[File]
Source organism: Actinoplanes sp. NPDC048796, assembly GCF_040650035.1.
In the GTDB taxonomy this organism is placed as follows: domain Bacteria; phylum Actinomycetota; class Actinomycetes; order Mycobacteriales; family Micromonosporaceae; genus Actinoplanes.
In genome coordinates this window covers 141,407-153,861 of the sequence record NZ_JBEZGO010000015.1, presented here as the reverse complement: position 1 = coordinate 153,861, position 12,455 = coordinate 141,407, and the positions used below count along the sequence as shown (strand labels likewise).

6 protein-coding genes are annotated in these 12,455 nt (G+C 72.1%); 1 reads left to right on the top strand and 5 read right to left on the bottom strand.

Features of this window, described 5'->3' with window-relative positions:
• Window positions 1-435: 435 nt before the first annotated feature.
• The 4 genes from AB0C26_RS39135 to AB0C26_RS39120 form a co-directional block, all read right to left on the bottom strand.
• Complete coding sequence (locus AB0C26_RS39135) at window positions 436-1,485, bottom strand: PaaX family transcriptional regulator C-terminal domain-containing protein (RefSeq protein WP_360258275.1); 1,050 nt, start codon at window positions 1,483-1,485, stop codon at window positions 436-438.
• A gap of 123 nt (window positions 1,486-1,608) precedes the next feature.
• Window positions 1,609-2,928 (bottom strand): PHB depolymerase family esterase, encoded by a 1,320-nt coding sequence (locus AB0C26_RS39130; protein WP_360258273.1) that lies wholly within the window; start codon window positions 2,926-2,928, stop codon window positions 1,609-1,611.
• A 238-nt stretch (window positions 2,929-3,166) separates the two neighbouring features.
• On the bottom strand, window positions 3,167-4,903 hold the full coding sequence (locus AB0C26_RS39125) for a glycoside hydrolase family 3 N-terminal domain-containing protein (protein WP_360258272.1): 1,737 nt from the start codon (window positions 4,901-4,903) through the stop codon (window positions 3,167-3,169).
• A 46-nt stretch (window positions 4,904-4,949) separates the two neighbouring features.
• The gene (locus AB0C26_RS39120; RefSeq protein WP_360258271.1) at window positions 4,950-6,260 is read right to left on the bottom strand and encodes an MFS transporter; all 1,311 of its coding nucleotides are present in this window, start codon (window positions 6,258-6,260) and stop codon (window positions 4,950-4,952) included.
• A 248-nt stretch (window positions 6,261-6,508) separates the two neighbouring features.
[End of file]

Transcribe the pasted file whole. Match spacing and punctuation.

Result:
Source organism: Actinoplanes sp. NPDC048796, assembly GCF_040650035.1.
In the GTDB taxonomy this organism is placed as follows: domain Bacteria; phylum Actinomycetota; class Actinomycetes; order Mycobacteriales; family Micromonosporaceae; genus Actinoplanes.
In genome coordinates this window covers 141,407-153,861 of the sequence record NZ_JBEZGO010000015.1, presented here as the reverse complement: position 1 = coordinate 153,861, position 12,455 = coordinate 141,407, and the positions used below count along the sequence as shown (strand labels likewise).

6 protein-coding genes are annotated in these 12,455 nt (G+C 72.1%); 1 reads left to right on the top strand and 5 read right to left on the bottom strand.

Features of this window, described 5'->3' with window-relative positions:
• Window positions 1-435: 435 nt before the first annotated feature.
• The 4 genes from AB0C26_RS39135 to AB0C26_RS39120 form a co-directional block, all read right to left on the bottom strand.
• Complete coding sequence (locus AB0C26_RS39135) at window positions 436-1,485, bottom strand: PaaX family transcriptional regulator C-terminal domain-containing protein (RefSeq protein WP_360258275.1); 1,050 nt, start codon at window positions 1,483-1,485, stop codon at window positions 436-438.
• A gap of 123 nt (window positions 1,486-1,608) precedes the next feature.
• Window positions 1,609-2,928 (bottom strand): PHB depolymerase family esterase, encoded by a 1,320-nt coding sequence (locus AB0C26_RS39130; protein WP_360258273.1) that lies wholly within the window; start codon window positions 2,926-2,928, stop codon window positions 1,609-1,611.
• A 238-nt stretch (window positions 2,929-3,166) separates the two neighbouring features.
• On the bottom strand, window positions 3,167-4,903 hold the full coding sequence (locus AB0C26_RS39125) for a glycoside hydrolase family 3 N-terminal domain-containing protein (protein WP_360258272.1): 1,737 nt from the start codon (window positions 4,901-4,903) through the stop codon (window positions 3,167-3,169).
• A 46-nt stretch (window positions 4,904-4,949) separates the two neighbouring features.
• The gene (locus AB0C26_RS39120; RefSeq protein WP_360258271.1) at window positions 4,950-6,260 is read right to left on the bottom strand and encodes an MFS transporter; all 1,311 of its coding nucleotides are present in this window, start codon (window positions 6,258-6,260) and stop codon (window positions 4,950-4,952) included.
• A 248-nt stretch (window positions 6,261-6,508) separates the two neighbouring features.